kathlene_hepburn_web.jpgAs a single senior female living alone, I worry about the future in light of the Trayvon Benjamin Martin case. George Zimmerman was a member of a neighborhood "crime watch" group and he felt it was his duty to protect his neighbors and his neighborhood. 

I propose that we have more such groups in our minority communities protecting the single mothers and their children, the senior citizens, the disabled and the vulnerable.


I also propose that veterans living in our communities organize themselves to protect us. This is a much needed service in light of stories of whites killing African Americans just because …. and the “stand your ground” law which seems to give some whites the license to kill and get away with it on grounds that they feel their lives are threatened. 


The women, the children, the disabled and the seniors need protection, too.  The police have their hands full and with budget cuts the number of police will be reduced because of foreclosures and the reduction in property taxes.  Where does that leave us? 

We need to do what we can to protect ourselves and I am calling on my brothers who are veterans to rise to the occasion, look around  and see what is happening.

We need you to organize crime watch groups in Little Haiti, Liberty City, Brownsville, Arcola Lakes, Overtown, Allapattah, Little River, West Little River, Little Havana, East Havana, Culmer, Hialeah, Hialeah Gardens, Hialeah Heights, Homestead, Perrine, Goulds, Coconut Grove, Model City, Edison, Wynwood, Edgewater, Lemon City, Florida City, Bunche Park, Carol City, Miami Gardens, Liberty Square, Leisure City, Sweetwater, Poinciana Park — and so on.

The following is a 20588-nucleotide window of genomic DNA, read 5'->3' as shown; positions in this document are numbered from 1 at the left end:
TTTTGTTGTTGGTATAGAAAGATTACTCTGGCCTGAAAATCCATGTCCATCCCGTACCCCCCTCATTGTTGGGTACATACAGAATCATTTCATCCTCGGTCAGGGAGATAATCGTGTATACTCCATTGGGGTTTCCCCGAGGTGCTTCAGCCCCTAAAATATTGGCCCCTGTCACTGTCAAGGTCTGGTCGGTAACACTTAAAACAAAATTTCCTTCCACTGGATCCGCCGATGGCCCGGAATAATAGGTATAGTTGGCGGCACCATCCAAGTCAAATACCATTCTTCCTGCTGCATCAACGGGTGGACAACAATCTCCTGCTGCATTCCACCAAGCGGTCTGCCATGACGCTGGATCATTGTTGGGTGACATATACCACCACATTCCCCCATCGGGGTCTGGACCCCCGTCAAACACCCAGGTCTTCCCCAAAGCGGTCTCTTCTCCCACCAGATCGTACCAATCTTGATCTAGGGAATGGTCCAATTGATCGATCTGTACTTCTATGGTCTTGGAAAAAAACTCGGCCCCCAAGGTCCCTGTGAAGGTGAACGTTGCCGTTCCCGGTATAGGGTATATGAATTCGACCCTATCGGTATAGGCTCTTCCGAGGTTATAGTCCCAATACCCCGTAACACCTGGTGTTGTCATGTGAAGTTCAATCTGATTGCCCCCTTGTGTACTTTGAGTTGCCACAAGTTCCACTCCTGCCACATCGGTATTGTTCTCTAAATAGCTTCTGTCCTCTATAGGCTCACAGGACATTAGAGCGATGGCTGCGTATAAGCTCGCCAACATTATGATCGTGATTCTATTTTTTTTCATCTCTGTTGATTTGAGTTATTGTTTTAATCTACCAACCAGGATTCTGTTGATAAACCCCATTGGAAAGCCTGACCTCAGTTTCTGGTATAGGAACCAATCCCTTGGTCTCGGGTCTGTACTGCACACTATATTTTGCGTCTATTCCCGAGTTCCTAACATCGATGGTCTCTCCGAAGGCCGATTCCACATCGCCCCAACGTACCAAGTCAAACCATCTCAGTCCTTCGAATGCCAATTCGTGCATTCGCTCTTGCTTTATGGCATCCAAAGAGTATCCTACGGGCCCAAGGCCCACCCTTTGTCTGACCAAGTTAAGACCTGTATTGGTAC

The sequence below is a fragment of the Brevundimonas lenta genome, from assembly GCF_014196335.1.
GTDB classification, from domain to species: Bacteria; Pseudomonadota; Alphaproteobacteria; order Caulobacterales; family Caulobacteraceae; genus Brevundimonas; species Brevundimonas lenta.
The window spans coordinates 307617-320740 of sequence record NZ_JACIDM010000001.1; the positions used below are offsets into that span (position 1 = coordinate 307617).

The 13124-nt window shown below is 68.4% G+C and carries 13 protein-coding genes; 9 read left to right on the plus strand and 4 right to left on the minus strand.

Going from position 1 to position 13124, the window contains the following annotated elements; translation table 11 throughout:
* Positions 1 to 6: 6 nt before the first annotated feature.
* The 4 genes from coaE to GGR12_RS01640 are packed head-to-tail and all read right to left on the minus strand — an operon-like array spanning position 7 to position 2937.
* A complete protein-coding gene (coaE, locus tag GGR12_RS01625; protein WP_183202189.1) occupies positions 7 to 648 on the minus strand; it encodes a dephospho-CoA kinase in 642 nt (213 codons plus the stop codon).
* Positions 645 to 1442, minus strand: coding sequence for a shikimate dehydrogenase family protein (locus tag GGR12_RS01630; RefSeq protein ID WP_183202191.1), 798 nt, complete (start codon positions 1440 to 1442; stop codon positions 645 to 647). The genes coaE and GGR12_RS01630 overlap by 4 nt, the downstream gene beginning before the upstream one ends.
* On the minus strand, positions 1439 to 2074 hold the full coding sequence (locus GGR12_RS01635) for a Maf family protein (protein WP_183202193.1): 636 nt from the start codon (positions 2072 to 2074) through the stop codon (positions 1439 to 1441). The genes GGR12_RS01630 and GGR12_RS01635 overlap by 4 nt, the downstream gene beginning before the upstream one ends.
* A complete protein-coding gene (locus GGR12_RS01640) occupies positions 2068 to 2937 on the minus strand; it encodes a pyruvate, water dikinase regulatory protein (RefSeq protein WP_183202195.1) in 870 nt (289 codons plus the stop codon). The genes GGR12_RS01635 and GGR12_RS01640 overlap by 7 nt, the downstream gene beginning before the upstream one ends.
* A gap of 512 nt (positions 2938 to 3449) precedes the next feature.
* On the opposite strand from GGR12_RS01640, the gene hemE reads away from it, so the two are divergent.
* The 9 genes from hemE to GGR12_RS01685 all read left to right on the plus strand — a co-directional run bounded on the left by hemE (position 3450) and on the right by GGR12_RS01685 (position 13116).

Miami-Dade County police precincts work with neighborhood crime watch groups and help them organize.  I live in the Northside police district area and their phone number is 305-836-8601.  Officer LaTonya Graham works in the Community Affairs Division.  She and others in her division can help you and direct you to others in your specific neighborhoods. While our veterans should man up, we want the ladies involved also. Look in your telephone directory for the number of your police department and ask them to help you organize a crime watch group.

It’s time to start.


A neighborhood crime watch group is made up of the people who live there.  They normally meet once a month at a neutral place, such as a church, city or county building that allows citizens to meet free of charge and at a time when most people are available, in most cases, after work or on weekends.

At these meetings, residents learn how to protect themselves against crime, what precautions to take to prevent a violent crime from happening to you, how to have a safe trip, cautions on dates and in relationships, how to get “street smart” and practice street smart behavior.


There may be a group already formed that you can join or there may be a void you can fill. To join the group you simply need to be concerned about your neighbors and your neighborhood.  You need to be willing to give some time to learn how to be effective and to participate in a continuing organized effort to stop crime before it starts.


Signs displayed in your neighborhoods, on street corners and at homes let criminals know you are working to protect your neighborhood and they should move on because people are watching and will get involved.

Kathlene Hepburn-Okehi is retired and is collecting materials and information about families, businesses, churches and schools for a book on local African American-Caribbean history.